Africans find their ideals tested on nitty-gritty issues
The future of one of Africa's fondest hopes is in the balance: that of the Organization of African Unity.
Nineteen of the OAU's 50 members have walked out and are threatening to boycott the organization's next summit meeting, due to open in Tripoli, Libya, Aug. 5.
The crisis comes at a time when the OAU is approaching bankruptcy and when its first genuine effort at continental peacekeeping - in Chad - is on the verge of failure.
The OAU budget for 1981-82 is about $20 million, but members have contributed just $4 million so far this year. Only 10 of the 50 members have paid all or part of their dues. Money has been borrowed to pay staff.
If its peacekeeping effort in Chad fails, the organization's prestige would suffer. Just over the past weekend, rebel forces led by Hissein Habre inflicted heavy losses of men and machinery against government troops in eastern Chad. Government forces were trying to recapture the strategic rebel-held town Oum Hadjer.
To add to the piquancy of the situation, the Tripoli summit in August will see Libya's maverick leader, Muammar Qaddafi, installed as OAU president for the coming year. Colonel Qaddafi's role in both Chad and in the events leading up to the split in the OAU has been controversial. Many outsiders wonder what effect his assumption of the presidency might have on the future of the organization.
The OAU was established in 1963, an expression of the ideal of political and geographical pan-Africanism that had buoyed so many liberation movements during the struggle for independence. But in practice, African unity has proven a will-o'-the-wisp.
The split now threatening the future of the OAU involves one of the main ethnic divides within Africa - that between the Muslim, Arab lands north of the Sahara and the almost exclusively black remainder of the continent south of the Sahara. The Arab lands have been OAU members from the outset.
Recently a crisis has developed between Arab Morocco and a majority of the OAU's black members over the Western Sahara.
King Hassan of Morocco is not the most popular of Arab leaders among other African governments. And his closer relationship to the US recently has not helped his standing with them. But the split at the moment is not pitting Arab OAU members against the rest. The 18 who have walked out with Morocco are mostly conservative, French-speaking, pro-US, sub-Saharan states.
The Western Sahara was a Spanish colony until 1976, when the Spanish withdrew. Morocco has since annexed the territory, but the Polisario guerrilla movement has dem'nded independence in the territory. The Polisario is actively backed by Algeria, which provides it with bases on its side of the border, and Libya. Its weaponry is of Soviet origin.
Polisario has a government-in-exile, based in Algeria, calling itself the Saharan Arab Democratic Republic (SADR). It is pressing for admission as a full member to the OAU.
At last year's OAU summit, 26 of the organization's 50 members indicated they sided with Polisario against Morocco. But they refrained from pressing the issue of SADR admission to the OAU. Instead it was resolved there should be a cease-fire in Western Sahara, followed by a referendum on the future status of the sparsely populated but rich-in-phosphates territory.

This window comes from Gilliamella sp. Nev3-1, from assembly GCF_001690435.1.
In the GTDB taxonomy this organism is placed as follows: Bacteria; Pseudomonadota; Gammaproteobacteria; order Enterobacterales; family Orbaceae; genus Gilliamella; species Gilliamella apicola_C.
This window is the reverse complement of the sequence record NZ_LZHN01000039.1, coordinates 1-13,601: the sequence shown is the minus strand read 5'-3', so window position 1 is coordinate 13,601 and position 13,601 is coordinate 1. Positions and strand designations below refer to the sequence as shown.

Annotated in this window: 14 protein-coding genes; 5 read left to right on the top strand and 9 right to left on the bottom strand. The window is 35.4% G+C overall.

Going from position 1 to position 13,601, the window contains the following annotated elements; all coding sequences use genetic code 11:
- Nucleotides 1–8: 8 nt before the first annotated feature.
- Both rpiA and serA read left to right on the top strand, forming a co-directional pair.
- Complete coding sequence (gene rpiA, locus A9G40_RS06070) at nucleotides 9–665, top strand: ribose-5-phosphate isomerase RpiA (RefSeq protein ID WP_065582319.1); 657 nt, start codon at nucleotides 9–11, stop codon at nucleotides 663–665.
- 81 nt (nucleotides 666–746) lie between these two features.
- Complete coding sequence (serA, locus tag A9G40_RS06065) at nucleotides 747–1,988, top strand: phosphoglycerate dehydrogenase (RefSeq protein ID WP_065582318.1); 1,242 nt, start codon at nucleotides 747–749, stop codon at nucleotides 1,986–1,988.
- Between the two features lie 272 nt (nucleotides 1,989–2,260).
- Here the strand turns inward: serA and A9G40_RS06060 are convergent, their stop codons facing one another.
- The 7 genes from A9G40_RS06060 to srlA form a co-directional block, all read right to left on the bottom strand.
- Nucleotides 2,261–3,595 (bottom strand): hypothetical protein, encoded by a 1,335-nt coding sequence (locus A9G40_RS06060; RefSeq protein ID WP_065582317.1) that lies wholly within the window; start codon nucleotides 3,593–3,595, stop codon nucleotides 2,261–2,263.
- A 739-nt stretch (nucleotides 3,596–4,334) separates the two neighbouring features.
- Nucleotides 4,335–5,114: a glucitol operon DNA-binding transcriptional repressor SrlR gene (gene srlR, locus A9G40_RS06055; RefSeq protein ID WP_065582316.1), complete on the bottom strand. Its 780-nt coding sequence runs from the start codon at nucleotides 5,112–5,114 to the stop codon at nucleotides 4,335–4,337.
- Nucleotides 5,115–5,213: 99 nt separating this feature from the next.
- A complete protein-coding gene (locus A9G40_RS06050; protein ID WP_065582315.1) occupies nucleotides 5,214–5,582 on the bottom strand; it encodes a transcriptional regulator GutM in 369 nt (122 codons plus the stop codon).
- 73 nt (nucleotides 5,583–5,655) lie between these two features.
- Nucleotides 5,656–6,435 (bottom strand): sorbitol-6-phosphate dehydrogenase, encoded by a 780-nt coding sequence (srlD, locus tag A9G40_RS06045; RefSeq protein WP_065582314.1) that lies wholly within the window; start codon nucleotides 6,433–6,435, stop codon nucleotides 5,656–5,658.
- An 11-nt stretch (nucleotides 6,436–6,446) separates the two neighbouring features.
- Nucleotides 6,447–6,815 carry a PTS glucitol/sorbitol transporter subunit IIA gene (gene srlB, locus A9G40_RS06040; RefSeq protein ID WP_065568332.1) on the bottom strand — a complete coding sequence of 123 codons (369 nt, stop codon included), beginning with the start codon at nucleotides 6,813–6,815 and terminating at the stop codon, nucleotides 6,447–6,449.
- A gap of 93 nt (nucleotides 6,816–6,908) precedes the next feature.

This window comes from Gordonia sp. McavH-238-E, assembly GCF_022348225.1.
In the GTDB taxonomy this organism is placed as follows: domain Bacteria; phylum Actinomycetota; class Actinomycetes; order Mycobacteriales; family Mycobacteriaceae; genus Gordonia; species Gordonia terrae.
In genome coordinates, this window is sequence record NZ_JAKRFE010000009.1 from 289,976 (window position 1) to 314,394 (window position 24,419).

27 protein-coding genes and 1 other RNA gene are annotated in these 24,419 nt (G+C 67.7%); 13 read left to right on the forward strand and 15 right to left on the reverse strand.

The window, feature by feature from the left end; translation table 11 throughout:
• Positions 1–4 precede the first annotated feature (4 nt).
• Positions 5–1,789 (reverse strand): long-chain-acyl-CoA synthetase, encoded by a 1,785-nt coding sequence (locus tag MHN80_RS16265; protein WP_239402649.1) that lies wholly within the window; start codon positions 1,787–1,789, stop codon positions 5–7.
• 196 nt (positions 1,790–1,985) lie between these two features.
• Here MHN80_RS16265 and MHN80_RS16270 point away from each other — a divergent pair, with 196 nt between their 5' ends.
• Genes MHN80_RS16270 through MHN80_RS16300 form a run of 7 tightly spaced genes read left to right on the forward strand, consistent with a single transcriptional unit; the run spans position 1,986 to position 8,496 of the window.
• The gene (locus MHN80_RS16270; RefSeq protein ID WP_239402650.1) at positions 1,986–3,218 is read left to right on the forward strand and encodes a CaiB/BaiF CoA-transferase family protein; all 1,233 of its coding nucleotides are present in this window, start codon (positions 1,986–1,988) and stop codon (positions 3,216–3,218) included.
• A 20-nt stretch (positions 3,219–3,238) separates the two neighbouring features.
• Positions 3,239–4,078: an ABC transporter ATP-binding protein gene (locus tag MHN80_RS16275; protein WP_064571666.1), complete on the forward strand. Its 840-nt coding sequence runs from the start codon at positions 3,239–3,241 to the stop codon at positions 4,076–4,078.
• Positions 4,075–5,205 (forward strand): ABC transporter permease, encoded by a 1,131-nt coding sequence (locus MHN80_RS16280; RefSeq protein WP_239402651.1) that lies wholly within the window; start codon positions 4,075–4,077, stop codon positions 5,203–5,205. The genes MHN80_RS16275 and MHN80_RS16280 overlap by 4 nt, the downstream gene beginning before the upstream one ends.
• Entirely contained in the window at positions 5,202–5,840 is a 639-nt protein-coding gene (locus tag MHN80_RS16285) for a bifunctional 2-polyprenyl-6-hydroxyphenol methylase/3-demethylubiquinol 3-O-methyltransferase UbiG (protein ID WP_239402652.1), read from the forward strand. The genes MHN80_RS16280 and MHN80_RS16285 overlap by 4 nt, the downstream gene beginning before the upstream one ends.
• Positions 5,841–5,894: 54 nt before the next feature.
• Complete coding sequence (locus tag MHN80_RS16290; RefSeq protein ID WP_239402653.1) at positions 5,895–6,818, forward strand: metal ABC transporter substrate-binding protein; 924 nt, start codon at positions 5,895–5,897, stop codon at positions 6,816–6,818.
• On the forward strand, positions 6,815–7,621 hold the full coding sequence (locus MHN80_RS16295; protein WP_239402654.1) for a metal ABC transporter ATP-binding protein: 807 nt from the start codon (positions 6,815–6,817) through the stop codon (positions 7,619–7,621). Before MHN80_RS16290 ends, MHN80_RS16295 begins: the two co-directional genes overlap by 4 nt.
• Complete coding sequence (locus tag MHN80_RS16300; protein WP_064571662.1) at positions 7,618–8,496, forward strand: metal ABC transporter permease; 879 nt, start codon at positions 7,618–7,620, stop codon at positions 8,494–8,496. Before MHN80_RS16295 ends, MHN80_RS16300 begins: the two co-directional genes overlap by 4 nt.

Morocco concurred in this, but insisted that it would not negotiate directly with Polisario on a cease-fire. Negotiations, it said, must be between Morocco and Algeria.
There things stood until Feb. 22, when a full OAU council of ministers gathered in Ethiopia to discuss, among other things, arrangements for the proposed cease-fire. When delegates entered the council chamber, they found - between the places reserved for Nigeria and Rwanda - a seat labeled SADR. The clear implication: The SADR was being seated as a full member of the OAU.
It turned out that this was a unilateral initiative by OAU secretary-general Edem Kodjo of Togo. He had not consulted even Daniel arap Moi of Kenya, OAU president. Kodjo's apparent defense was that a proven simple majority (26 of 50) supported SADR admission, and that confronting Morocco with the SADR as a full member was the only way to get going any negotiations likely to produce a cease-fire in Western Sahara.
Morocco was outraged and walked out. The SADR representative was understandably gleeful as he took the place Mr. Kodjo had set for him.
The rest of the week was devoted to legal wrangling. Morocco argued that a simple majority was not enough to admit the SADR, an ''imaginary'' state. It said that a decision of this kind requires a two-thirds majority.
The Moroccan aim was to get a minimum of 17 other governments to join the walkout, thus preventing a two-thirds majority vote on the SADR issue. But this they were not able to do until the closing stage of the conference, when they won 18 to their side. But procedural rulings later nullifyed Morocco's effort.
Morocco says it will boycott the Tripoli meeting if the SADR is given status there.
An SADR delegation turned up March 15 for an OAU meeting in Senegal. But Senegal, the host, would not agree to seating it as a full member. The meeting was then cancelled.
This is but a foretaste of the wrangling likely between now and the Tripoli summit.